World Library  
Flag as Inappropriate
Email this Article

Russia in the Shadows


Russia in the Shadows

Russia in the Shadows is the title of the book by H. G. Wells published early in 1921,[1] which includes a series of articles previously printed in The Sunday Express in connection with Wells's second visit to Russia (after a previous trip in January 1914 to St. Petersburg and Moscow) in September and October 1920. Wells was at the height of his fame, having recently completed The Outline of History, and was paid ₤1000 for the articles by the Sunday Express. During his visit to Russia he visited his old friend Maxim Gorky, whom he had first met in 1906 on a trip to the United States, and who arranged Wells's meeting with Lenin.

Wells portrayed Russia as recovering from a total social collapse, "the completest that has ever happened to any modern social organisation."[2] He minimized the role of the Bolsheviks in the fall of the Russian state, and presented this explanation of their success: "While all the rest of Russia was either apathetic like the peasantry or garrulously at sixes and sevens or given over to violence or fear, the Communists were prepared to act."[3]

In a chapter devoted to an interview with Lenin at the Kremlin Wells describes the leader and founder of Russian communism. Wells portrays Lenin as a pragmatic leader who "has recently stripped off the last pretence that the Russian revolution is anything more than the inauguration of an age of limitless experiment."[4]

While Wells in Russia in the Shadows, as always, rejects Marxism on principle (Das Kapital impresses him as "a monument of pretentious pedantry"[5]), he argues that "we should understand and respect the professions and principles of the Bolsheviki" in order to make a "helpful intervention" in Russia, lest its social collapse drag down Western civilization with it.[6]

See also

External links


  1. ^ David C. Smith, H.G. Wells: Desperately Mortal: A Biography (Yale University Press, 1986), p. 270.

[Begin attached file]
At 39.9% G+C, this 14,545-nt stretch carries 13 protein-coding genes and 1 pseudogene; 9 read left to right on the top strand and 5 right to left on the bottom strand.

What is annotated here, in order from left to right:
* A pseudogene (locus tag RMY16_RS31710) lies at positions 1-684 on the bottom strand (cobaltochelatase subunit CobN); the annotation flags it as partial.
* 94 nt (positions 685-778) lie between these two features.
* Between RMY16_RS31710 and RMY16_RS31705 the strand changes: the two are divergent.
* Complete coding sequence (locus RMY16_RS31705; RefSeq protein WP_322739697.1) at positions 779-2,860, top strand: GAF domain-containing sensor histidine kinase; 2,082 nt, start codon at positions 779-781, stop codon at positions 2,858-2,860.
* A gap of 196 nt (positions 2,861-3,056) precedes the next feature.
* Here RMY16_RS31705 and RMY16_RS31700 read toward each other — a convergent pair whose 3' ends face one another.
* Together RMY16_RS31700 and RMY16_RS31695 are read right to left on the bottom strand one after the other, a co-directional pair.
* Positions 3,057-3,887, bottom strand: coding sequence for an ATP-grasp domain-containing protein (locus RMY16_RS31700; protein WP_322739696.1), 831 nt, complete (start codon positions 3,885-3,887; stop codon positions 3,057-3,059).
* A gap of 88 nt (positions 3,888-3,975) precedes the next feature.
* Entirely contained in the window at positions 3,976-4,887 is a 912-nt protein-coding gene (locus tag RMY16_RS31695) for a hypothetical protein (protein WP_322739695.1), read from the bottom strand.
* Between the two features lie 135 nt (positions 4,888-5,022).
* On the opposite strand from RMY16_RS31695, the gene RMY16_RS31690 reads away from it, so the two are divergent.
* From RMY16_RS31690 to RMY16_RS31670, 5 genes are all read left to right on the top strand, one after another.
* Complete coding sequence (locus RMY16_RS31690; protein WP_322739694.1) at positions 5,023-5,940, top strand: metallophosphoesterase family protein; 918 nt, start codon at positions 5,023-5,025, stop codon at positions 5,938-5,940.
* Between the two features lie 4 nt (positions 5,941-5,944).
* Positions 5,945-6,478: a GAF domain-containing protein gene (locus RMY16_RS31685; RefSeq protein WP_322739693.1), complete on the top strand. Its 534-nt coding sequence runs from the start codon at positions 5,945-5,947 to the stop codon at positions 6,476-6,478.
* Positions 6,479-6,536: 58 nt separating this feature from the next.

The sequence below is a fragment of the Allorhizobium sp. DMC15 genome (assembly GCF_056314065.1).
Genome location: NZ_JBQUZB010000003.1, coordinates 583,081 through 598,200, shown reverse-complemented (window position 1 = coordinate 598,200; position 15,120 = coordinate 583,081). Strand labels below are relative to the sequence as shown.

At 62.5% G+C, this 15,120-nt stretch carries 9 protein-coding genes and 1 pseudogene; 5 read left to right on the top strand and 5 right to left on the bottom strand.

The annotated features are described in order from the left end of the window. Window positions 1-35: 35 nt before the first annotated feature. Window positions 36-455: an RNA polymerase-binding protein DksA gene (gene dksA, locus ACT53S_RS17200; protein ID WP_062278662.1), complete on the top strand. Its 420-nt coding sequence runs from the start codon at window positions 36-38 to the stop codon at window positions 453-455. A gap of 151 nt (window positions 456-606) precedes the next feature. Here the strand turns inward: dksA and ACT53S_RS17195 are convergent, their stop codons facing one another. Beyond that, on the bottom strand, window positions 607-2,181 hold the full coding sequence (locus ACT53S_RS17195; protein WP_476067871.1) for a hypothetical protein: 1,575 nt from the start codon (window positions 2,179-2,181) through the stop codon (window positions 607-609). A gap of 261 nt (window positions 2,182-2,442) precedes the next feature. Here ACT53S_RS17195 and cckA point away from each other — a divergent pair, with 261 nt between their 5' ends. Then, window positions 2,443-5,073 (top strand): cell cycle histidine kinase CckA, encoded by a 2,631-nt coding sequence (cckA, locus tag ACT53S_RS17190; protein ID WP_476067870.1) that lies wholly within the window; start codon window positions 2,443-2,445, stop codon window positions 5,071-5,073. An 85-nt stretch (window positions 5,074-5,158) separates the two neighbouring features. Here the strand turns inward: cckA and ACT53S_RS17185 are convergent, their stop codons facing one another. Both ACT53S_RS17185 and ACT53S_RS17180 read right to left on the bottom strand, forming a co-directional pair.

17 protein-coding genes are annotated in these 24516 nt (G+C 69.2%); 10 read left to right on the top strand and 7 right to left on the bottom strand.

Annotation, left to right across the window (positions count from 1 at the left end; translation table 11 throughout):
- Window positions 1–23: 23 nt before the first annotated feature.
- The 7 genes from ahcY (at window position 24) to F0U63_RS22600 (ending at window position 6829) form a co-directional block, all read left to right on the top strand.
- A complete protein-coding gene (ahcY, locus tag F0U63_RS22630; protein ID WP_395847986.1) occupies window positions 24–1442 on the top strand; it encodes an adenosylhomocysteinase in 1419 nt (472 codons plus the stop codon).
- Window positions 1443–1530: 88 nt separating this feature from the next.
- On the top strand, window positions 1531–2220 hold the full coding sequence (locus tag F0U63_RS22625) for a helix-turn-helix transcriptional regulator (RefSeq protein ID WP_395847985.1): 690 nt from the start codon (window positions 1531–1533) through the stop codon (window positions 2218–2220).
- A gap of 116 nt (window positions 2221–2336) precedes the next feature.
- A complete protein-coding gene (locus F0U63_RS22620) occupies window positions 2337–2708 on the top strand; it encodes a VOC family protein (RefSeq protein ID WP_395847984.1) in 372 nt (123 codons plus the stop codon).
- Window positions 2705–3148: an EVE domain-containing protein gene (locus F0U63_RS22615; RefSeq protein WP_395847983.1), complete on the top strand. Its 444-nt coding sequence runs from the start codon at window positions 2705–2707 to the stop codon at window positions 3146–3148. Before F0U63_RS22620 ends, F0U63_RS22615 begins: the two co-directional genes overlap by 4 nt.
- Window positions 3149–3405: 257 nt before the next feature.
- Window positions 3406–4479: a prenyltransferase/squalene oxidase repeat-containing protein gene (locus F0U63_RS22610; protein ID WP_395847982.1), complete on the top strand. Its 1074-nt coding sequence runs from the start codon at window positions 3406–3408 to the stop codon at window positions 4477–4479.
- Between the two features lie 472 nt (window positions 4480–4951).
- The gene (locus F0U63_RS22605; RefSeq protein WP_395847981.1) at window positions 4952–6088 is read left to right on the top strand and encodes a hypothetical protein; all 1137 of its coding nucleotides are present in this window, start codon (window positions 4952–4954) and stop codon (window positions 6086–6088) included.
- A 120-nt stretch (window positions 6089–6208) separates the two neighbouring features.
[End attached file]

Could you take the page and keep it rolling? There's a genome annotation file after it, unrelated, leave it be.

2. ^ H.G. Wells, Russia in the Shadows (New York: George H. Doran, 1921), p. 21.
  3. ^ H.G. Wells, Russia in the Shadows (New York: George H. Doran, 1921), p. 76.
  4. ^ H.G. Wells, Russia in the Shadows (New York: George H. Doran, 1921), p. 157.
  5. ^ H.G. Wells, Russia in the Shadows (New York: George H. Doran, 1921), p. 81.
  6. ^ H.G. Wells, Russia in the Shadows (New York: George H. Doran, 1921), pp. 175 & 178.

This article was sourced from Creative Commons Attribution-ShareAlike License; additional terms may apply. World Heritage Encyclopedia content is assembled from numerous content providers, Open Access Publishing, and in compliance with The Fair Access to Science and Technology Research Act (FASTR), Wikimedia Foundation, Inc., Public Library of Science, The Encyclopedia of Life, Open Book Publishers (OBP), PubMed, U.S. National Library of Medicine, National Center for Biotechnology Information, U.S. National Library of Medicine, National Institutes of Health (NIH), U.S. Department of Health & Human Services, and, which sources content from all federal, state, local, tribal, and territorial government publication portals (.gov, .mil, .edu). Funding for and content contributors is made possible from the U.S. Congress, E-Government Act of 2002.
Crowd sourced content that is contributed to World Heritage Encyclopedia is peer reviewed and edited by our editorial staff to ensure quality scholarly research articles.
By using this site, you agree to the Terms of Use and Privacy Policy. World Heritage Encyclopedia™ is a registered trademark of the World Public Library Association, a non-profit organization.

Copyright © World Library Foundation. All rights reserved. eBooks from Project Gutenberg are sponsored by the World Library Foundation,
a 501c(4) Member's Support Non-Profit Organization, and is NOT affiliated with any governmental agency or department.